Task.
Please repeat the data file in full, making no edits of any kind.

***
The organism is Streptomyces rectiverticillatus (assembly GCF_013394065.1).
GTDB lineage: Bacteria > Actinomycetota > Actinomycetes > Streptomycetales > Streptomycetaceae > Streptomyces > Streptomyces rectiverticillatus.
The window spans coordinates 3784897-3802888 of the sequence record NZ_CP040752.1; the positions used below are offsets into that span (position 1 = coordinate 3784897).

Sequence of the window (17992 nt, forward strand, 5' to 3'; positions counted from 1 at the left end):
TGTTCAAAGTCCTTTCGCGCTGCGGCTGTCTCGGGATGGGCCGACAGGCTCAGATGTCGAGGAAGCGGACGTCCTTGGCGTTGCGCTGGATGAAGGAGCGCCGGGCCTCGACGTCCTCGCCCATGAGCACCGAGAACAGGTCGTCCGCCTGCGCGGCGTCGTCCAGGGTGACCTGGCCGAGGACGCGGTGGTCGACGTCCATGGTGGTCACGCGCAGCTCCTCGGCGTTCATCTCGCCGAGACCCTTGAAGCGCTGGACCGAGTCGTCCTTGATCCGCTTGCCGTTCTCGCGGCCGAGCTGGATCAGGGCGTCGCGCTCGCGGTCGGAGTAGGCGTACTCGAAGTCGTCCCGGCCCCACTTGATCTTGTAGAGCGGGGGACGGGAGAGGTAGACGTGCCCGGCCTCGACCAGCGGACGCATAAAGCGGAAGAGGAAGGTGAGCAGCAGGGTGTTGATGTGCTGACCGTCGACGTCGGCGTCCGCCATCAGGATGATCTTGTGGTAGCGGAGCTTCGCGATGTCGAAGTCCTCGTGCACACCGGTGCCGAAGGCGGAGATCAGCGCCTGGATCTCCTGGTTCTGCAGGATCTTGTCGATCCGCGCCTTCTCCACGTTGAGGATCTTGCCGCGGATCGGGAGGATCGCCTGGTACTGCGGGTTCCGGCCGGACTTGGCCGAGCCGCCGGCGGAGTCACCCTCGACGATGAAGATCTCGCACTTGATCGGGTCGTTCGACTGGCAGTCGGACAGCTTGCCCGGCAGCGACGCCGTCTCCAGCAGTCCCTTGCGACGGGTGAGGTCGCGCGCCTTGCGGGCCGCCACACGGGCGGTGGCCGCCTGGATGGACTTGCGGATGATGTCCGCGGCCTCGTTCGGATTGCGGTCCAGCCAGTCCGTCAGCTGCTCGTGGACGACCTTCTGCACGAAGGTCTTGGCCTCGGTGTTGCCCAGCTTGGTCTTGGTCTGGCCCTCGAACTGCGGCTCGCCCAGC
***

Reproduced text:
The organism is Streptomyces rectiverticillatus (assembly GCF_013394065.1).
GTDB lineage: Bacteria > Actinomycetota > Actinomycetes > Streptomycetales > Streptomycetaceae > Streptomyces > Streptomyces rectiverticillatus.
The window spans coordinates 3784897-3802888 of the sequence record NZ_CP040752.1; the positions used below are offsets into that span (position 1 = coordinate 3784897).

Sequence of the window (17992 nt, forward strand, 5' to 3'; positions counted from 1 at the left end):
TGTTCAAAGTCCTTTCGCGCTGCGGCTGTCTCGGGATGGGCCGACAGGCTCAGATGTCGAGGAAGCGGACGTCCTTGGCGTTGCGCTGGATGAAGGAGCGCCGGGCCTCGACGTCCTCGCCCATGAGCACCGAGAACAGGTCGTCCGCCTGCGCGGCGTCGTCCAGGGTGACCTGGCCGAGGACGCGGTGGTCGACGTCCATGGTGGTCACGCGCAGCTCCTCGGCGTTCATCTCGCCGAGACCCTTGAAGCGCTGGACCGAGTCGTCCTTGATCCGCTTGCCGTTCTCGCGGCCGAGCTGGATCAGGGCGTCGCGCTCGCGGTCGGAGTAGGCGTACTCGAAGTCGTCCCGGCCCCACTTGATCTTGTAGAGCGGGGGACGGGAGAGGTAGACGTGCCCGGCCTCGACCAGCGGACGCATAAAGCGGAAGAGGAAGGTGAGCAGCAGGGTGTTGATGTGCTGACCGTCGACGTCGGCGTCCGCCATCAGGATGATCTTGTGGTAGCGGAGCTTCGCGATGTCGAAGTCCTCGTGCACACCGGTGCCGAAGGCGGAGATCAGCGCCTGGATCTCCTGGTTCTGCAGGATCTTGTCGATCCGCGCCTTCTCCACGTTGAGGATCTTGCCGCGGATCGGGAGGATCGCCTGGTACTGCGGGTTCCGGCCGGACTTGGCCGAGCCGCCGGCGGAGTCACCCTCGACGATGAAGATCTCGCACTTGATCGGGTCGTTCGACTGGCAGTCGGACAGCTTGCCCGGCAGCGACGCCGTCTCCAGCAGTCCCTTGCGACGGGTGAGGTCGCGCGCCTTGCGGGCCGCCACACGGGCGGTGGCCGCCTGGATGGACTTGCGGATGATGTCCGCGGCCTCGTTCGGATTGCGGTCCAGCCAGTCCGTCAGCTGCTCGTGGACGACCTTCTGCACGAAGGTCTTGGCCTCGGTGTTGCCCAGCTTGGTCTTGGTCTGGCCCTCGAACTGCGGCTCGCCCAGC